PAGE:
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Each song sounds gargled and twitchy, run through a filter of back-of-the-throat gak.
And yet the choice here is if only because it was recorded in Berlin, where Bowie and Iggy went to clean up, trading powder for midgets and sex clubs and random Prussian decadence.
The Dead Boys owned CBGB for a while, trading on their combination of anthemic stupidity, surly brilliance, and rivers of cheap booze.
Listening to this album is like soaking in bourbon-flavored Palmolive: an absolute joy. Bobby Fuller – Most famous for the early-sixties hit “I Fought The Law”, which has been covered by every punk band in history, and which he originally recorded (but was actually written by Sonny Curtis–who wrote the theme to the ), The Bobby Fuller Four’s “Let Her Dance” is a genius example of throwback fifties rock run through an echo chamber of surf-reverb.
The fact that Davis was aware that Jimi Hendrix was repeatedly dalliancing with his wife (the Funk/Diva legend Betty Davis) must have had an affect on the direction of his groove. In any case, this is an absolute monster of an album, an unrepentant middle finger to jazz snobs, and a down-on-the-corner statement that throbs and wobbles and ultimately refuses to resolve itself in any context.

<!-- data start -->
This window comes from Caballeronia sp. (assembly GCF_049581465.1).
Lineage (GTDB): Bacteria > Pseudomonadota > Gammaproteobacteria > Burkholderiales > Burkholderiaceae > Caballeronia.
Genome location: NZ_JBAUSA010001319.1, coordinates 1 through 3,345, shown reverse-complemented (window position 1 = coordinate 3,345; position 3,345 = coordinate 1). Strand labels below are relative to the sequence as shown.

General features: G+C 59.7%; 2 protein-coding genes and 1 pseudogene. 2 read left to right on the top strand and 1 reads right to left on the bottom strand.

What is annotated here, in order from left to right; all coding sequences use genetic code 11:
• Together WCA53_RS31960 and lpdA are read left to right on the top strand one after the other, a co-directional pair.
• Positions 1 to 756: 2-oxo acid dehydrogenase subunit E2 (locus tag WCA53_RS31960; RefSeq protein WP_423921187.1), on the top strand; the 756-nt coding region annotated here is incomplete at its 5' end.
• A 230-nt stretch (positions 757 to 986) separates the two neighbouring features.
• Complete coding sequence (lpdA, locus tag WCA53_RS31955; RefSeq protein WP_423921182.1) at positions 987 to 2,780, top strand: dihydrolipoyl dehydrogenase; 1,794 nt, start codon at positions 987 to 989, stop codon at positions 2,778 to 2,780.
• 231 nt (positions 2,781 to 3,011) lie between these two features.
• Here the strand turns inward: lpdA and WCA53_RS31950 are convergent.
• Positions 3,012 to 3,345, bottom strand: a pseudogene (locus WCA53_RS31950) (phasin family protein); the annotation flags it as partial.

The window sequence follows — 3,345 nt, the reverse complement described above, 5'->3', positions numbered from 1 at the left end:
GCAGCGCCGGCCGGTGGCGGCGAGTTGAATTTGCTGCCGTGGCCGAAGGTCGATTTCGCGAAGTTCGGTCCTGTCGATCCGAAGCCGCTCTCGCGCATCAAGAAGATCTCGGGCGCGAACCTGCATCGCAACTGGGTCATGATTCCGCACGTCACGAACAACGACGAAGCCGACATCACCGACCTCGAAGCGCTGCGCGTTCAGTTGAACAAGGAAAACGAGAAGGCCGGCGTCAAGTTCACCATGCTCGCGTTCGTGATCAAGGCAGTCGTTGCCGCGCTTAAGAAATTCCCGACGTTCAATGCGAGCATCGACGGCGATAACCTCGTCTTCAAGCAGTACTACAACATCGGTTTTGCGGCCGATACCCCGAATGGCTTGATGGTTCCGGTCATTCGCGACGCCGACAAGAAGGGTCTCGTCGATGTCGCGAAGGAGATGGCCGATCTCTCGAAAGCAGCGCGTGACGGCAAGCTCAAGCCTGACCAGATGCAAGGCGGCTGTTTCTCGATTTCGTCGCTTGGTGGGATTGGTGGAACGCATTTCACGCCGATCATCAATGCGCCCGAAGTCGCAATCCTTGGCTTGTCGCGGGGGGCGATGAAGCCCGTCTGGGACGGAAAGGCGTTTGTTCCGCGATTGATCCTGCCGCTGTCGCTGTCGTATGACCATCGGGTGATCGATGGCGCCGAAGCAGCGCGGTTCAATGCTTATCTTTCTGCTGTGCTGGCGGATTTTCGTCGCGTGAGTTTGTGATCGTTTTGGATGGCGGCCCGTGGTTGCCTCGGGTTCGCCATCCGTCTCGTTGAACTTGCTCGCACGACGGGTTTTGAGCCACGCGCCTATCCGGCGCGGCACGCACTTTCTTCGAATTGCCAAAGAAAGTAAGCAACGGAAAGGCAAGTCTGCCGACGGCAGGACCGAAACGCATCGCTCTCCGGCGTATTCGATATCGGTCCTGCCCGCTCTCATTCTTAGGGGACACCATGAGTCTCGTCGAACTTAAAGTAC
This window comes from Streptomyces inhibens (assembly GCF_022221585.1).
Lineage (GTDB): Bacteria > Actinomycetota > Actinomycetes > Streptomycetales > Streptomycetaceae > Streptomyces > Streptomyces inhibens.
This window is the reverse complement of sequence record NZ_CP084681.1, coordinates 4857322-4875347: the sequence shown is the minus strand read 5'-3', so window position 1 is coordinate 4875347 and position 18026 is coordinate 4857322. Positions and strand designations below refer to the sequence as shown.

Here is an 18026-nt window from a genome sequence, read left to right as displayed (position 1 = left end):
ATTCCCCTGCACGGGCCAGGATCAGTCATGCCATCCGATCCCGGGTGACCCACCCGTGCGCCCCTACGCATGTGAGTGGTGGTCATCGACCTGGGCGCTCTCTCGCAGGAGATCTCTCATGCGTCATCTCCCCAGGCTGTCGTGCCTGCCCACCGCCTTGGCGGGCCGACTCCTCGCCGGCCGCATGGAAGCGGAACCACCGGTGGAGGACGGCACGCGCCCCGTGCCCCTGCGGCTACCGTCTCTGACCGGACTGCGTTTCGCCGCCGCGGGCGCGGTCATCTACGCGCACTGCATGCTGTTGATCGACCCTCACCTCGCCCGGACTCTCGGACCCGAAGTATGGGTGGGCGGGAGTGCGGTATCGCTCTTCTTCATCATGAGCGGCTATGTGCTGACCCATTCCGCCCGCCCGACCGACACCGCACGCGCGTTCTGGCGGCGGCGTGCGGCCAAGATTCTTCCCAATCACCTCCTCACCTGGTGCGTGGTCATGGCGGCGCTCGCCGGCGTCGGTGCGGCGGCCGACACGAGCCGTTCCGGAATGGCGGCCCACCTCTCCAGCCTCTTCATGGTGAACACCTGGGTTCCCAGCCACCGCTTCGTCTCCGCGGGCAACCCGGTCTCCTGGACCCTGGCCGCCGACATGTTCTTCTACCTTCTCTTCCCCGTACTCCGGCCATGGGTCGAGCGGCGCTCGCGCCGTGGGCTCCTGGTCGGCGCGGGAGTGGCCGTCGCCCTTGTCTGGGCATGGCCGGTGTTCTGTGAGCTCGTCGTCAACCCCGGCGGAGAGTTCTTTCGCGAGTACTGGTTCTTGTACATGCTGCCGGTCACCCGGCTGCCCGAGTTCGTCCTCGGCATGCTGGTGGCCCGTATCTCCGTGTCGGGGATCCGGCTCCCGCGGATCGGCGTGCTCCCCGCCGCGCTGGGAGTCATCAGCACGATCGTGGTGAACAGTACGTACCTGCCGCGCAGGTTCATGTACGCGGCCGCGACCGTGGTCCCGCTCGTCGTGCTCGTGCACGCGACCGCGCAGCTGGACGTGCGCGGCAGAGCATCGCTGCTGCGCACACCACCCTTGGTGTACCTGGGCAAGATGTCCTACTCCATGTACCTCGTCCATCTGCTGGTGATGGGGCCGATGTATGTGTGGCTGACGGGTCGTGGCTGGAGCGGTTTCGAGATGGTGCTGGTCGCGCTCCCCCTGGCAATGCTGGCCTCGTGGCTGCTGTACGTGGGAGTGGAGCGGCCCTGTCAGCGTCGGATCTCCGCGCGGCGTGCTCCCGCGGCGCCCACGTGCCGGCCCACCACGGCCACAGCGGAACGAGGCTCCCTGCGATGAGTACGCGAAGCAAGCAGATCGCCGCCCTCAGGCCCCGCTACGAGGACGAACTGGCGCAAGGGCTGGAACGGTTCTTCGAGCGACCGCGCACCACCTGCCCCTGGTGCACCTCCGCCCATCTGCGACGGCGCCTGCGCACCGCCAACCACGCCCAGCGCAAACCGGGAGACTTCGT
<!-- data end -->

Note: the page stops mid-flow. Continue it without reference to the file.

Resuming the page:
It’s one of the most towering musical statements of the 20th century, a composition of 70’s black street life, the madness, the drugs, the hustle, the humanity. It sounds like every 15-year-old’s room in 1970–black lights, bongs, riffs, solos and Zap-boogie arrangements with plenty of guitar noodling to shore up the tweaked lyrics.
The effect is both intoxicating and disconcerting, like the best moments of being high in any context.
Curt Kirkwood sings like a wounded squirrel, his piercing warble the perfect compliment to the desert-inflected marching cowpunk anthems.Whether Cale continued to abuse white lines, or just sound like he did, this album is like a sunny afternoon in a hammock with a beautiful girl, a joint, and decades of easy living ahead.Cale’s signature laid back virtuosity is in evidence track-by-track.Either through orgasm or chemical rush, Cochran’s raspy bass voice and “fuck ’em all” lyrics lit an intoxicating pyre under the first 50’s wave of rockabilly crossovers, which were absolutely dripping with the primal frustration and random anger unmatched by later, more overtly sexual acts. The Replacements – is a grim slog through the wreckage of the band that is austere and revealing in turns.Cochran’s filthy twang, which ruled the radio waves when panties were still pure, can be heard in nearly every rock band since, from Led Zeppelin to the White Stripes, decades of ready bobby-soxers mainlining shuffle rhythm to get their rocks off. It’s pre-rehab but post-realization, a dissipated reprieve where stock must be taken and hard decisions made.